About the collector:
Rev Dr Alexander Irvine
Alexander Irvine was born on 1 November 1773 in the parish of Fortingall, Perthshire. He was the youngest child of James Irvine, a tenant farmer, and his wife Janet Menzies. He went to school in Fortingall and later went on to attend university at St Andrews. He was awarded his doctorate in Divinity from the University of Edinburgh in July 1812 .
During Irvine’s childhood, there was a new sense of pride in Scotland’s Gaelic heritage. The Highland societies of London and Scotland were founded around this time (1778 and 1784) and both served as another focus and outlet for this new found enthusiasm in Celtic antiquities.
Irvine’s own love of Gaelic poetry had begun early: ‘I was not twelve years old’, he wrote in 1822, ‘when I began to compose in Gaelic in prose & verse. I was early captivated by the beauties of Gaelic poetry, especially the more ancient. For two and thirty years, I made the Gaelic language my study, & my amusement…’ .*
Having finished his studies at St Andrews in 1796 Irvine was ordained as a missionary in the summer of 1797 at Kintra in the south-west of Mull. In 1799 he took up work as a missionary in Rannoch. In February 1805 he was established as minister of Fortingall and soon afterward he married his long- standing friend Janet ‘Jessie’ Stewart, daughter of Robert Stewart of Garth, ‘Fear Ghairt’, a renowned Highland landowner. From 1806 onwards, until his death, Irvine was minister of Little Dunkeld, which is the parish across the river from Dunkeld. He is best known in association with this parish, while his friend Robert MacDonald took over from him in Fortingall in 1806.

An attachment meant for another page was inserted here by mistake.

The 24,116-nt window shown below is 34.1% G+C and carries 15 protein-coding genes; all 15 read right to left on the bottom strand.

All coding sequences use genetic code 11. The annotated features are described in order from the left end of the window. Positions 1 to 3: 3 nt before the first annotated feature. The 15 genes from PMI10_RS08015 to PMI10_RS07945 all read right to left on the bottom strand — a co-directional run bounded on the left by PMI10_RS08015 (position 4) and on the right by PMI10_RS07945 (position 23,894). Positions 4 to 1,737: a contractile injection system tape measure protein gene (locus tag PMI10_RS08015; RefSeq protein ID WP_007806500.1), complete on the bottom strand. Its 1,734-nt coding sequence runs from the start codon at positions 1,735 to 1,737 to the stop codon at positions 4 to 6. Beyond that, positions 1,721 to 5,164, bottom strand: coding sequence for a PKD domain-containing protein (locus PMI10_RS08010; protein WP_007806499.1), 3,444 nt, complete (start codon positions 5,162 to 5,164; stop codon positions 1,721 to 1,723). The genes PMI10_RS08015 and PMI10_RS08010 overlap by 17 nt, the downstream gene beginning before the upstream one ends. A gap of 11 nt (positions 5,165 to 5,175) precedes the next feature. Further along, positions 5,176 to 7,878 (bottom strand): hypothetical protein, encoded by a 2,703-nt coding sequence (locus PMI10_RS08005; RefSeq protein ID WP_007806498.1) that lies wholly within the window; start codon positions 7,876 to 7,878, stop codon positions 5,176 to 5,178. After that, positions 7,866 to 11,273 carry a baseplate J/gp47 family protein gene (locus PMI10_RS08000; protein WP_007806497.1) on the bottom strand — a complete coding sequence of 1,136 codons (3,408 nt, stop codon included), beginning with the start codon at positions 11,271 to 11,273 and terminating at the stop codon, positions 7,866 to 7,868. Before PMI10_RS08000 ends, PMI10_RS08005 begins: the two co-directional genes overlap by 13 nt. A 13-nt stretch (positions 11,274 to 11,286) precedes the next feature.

The inspiration to collect poetry himself probably came just after this time and he seems to have carried out most of the collecting himself. He mentions in some of his correspondence that this had meant a considerable expense. He doesn’t say too much about how he gathered material other than to say he recorded the poems ‘as [he] got them with all their imperfections’. His intention was not so much to preserve their authenticity but to ‘shew how superior the ancient bards were to most of those who followed them’. Ɨ
During his relatively brief career, Irvine was successful in combining church leadership with Gaelic scholarship and was instrumental to ensuring a substantial amount of Gaelic literature survived. Apart from his significant scholarship and contribution to promoting Gaelic studies, his poetry collections are his most tangible legacy. Irvine died on 31 July 1824 in Little Dunkeld and his early death was deeply regretted by many.
His Gaelic collections made their way to the National Library of Scotland in several instalments over more than a century. His papers, correspondence, and unpublished works give a unique insight into his life and his activities in the field of Gaelic studies.◊
Within his own manuscripts, there is a volume containing poetry of Iain Lom and Sìleas na Ceapaich ˠ that was copied from the collections of the Rev. Robert MacDonald (1770-1842), a descendant of the MacDonalds of Keppoch who had studied Divinity at St Andrews at roughly the same time as Irvine.
Taken from a longer article published by Dr Ulrike Hogg, Manuscripts Curator (Gaelic, music and early modern collections) National Library of Scotland.
*Manuscript reference: Ingliston MS.A.i.5(3), Royal Highland and Agricultural Society of Scotland,
Ɨ Manuscript reference: Ingliston MS.A.i.5(3), Royal Highland and Agricultural Society of Scotland, Ingliston
◊ Library reference Acc. 13156 and MSS.14877-14882
ˠ Library reference: MS.14879